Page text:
I do not care for most Richard Strauss operas (the exception is “Ariadne auf Naxos”), though I like his 19th-century orchestral music and his orchestral songs, especially the last three.
Having surveyed the discography of the reigning greatest heroic soprano, Christine Brewer, I had to spin the recording by her, baritone/bass Eric Owens, and the Atlanta Symphony Orchestra, conducted by Donald Runnicles.
In retrospect “Salome” with a German libretto based on Oscar Wilde’s play written in French is the first of Strauss’s “stage tone poems,” operas in which the orchestra’s colors and its development of themes rival in importance and at times dominate the vocal aspects of the work. Strauss had made his reputation with tone poems such as “Death and Transfiguration,” “Don Juan, “Don Quixote,” and had written earlier unsuccessful operas, “Guntram,” and “Feuersnot.” In 1905 Strauss played the music, except for the not-yet written Dance of the Seven Veils for Gustav Mahler, who was impressed.
Strauss’s opera met the same revulsion and censorship as Wilde’s play. At the first piano rehearsal, the singers of the original Dresden cast tried to resign en masse – all except for the tenor singing Herod, who had memorized his part and wanted a return on the investment of time and effort. The soprano delayed learning her role until Strauss threatened to give the premiere to another company. Vienna banned the work, and the composer had to employ all his persuasive charm to persuade the Kaiser into allowing a Berlin performance.
With the success of the opera, and the Dance of the Seven Veils in particular, Strauss largely abandoned writing instrumental music to write for voice and orchestra. In addition to that, the recording also includes the final scene in which Salome has the head of John the Baptist (Jochanaan) that she demanded from King Herod in return for the dance. She smears his blood on her in frenzy and then is crushed on the king’s orders.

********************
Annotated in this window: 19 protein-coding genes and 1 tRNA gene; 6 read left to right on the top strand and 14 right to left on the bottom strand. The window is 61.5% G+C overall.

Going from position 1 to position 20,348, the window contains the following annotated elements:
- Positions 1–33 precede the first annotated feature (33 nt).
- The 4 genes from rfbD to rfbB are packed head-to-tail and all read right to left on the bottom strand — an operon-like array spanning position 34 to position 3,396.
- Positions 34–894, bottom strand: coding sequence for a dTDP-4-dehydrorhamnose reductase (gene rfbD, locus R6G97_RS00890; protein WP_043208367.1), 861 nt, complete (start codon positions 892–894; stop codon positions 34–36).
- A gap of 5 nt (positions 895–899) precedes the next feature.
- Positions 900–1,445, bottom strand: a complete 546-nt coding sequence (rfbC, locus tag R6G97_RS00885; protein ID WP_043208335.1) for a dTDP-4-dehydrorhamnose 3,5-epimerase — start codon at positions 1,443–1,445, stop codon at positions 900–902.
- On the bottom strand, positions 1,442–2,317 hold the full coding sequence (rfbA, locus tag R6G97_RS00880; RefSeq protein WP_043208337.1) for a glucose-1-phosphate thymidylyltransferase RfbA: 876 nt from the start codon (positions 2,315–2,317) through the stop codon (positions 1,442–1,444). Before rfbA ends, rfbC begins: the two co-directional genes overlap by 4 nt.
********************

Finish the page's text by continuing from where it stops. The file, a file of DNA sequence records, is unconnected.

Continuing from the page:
The final scene is excerpted in concert performances with or even more than the dance music.
The disc opens with a curse that Brewer sings rather than shrieks and continues with Elektra, on the edge of madness, and her brother Orestes recognizing each other. First, he tells her Orestes is dead, and after a vocal outpouring of mourning and announcement of the decision to slay her mother (Klymenestra) with the same ax she used to slay their father (Agamemnon) upon his return from the Trojan war (and his sacrificing their daughter Iphegenia to get the wind to carry the fleet…)
Strauss’s music for “Elektra” is more dissonant than that for the other willful heroine, Salome. The recognition scene is a genuine duet. Elektras tend to shriek, both on stage and in recordings of the opera. Brewer manages to sing the part. Eric Owen has less abrasive music to sing as Orestes (whose madness from being pursued by the Furies for matricide lies further ahead in the Oresteia of Aeschylus/Aiskhuloss).
This is followed on the disc by the moonlight interlude from Strauss’s last opera, the one-act (1940-41) “Capriccio” – one with gorgeous music but not much plot, the one I like second best (“Ariadne auf Naxos” is the only Strauss opera I actually like, try as I have to understand why so many people I know love “Rosenkavalier”…). The heroine, the Countess, goes out onto a moonlit balcony to consider her choice among her lovers. A plangent solo horn dominates the brief interlude.
“Die Frau ohne Schatten” (The Woman without a Shadow) is another opera in which I like Hugo van Hoffmanstahl’s libretto but cannot get into the music with which Strauss set it. The duet that Brewer and Owen recorded comes from the beginning of the last act in which Barak, the Dyer, and his wife are imprisoned in adjoining cells bewailing their stupidities, including the wife agreeing to sell her shadow to the Empress and reneging on the deal. They move on to sing devotion to each other before the excerpt ends.
Brewer and Owens sing with passion and without screaming. Both have big voices that can also deliver soft passages gorgeously. (Owens originated the part of Gen. Groves in John Adams’s “Dr. Atomic,” the narrator in Adams’s “A Flowering Tree” and is on the recordings of both. He also originated the part of Grendel in the opera of the same name written by Elliot Golldenthal that is not yet on CD or DVD. I think he would make a great “Der fliegende Holländer” Wagner’s Flying Dutchman)
he friend who pressed the disc on me said the Telarc engineers are magicians, making the Atlanta Symphony sound much better than it does in concert. Perhaps some of the credit should go to the Atlanta Symphony’s Principal Guest Conductor Donald Runnicles, who was Music Director and Principal Conductor of the San Francisco Opera from 1992 to 2009 and is now Chief Conductor of the BBC Scottish Symphony Orchestra and Generalmusikdirektor of the Deutsche Oper Berlin.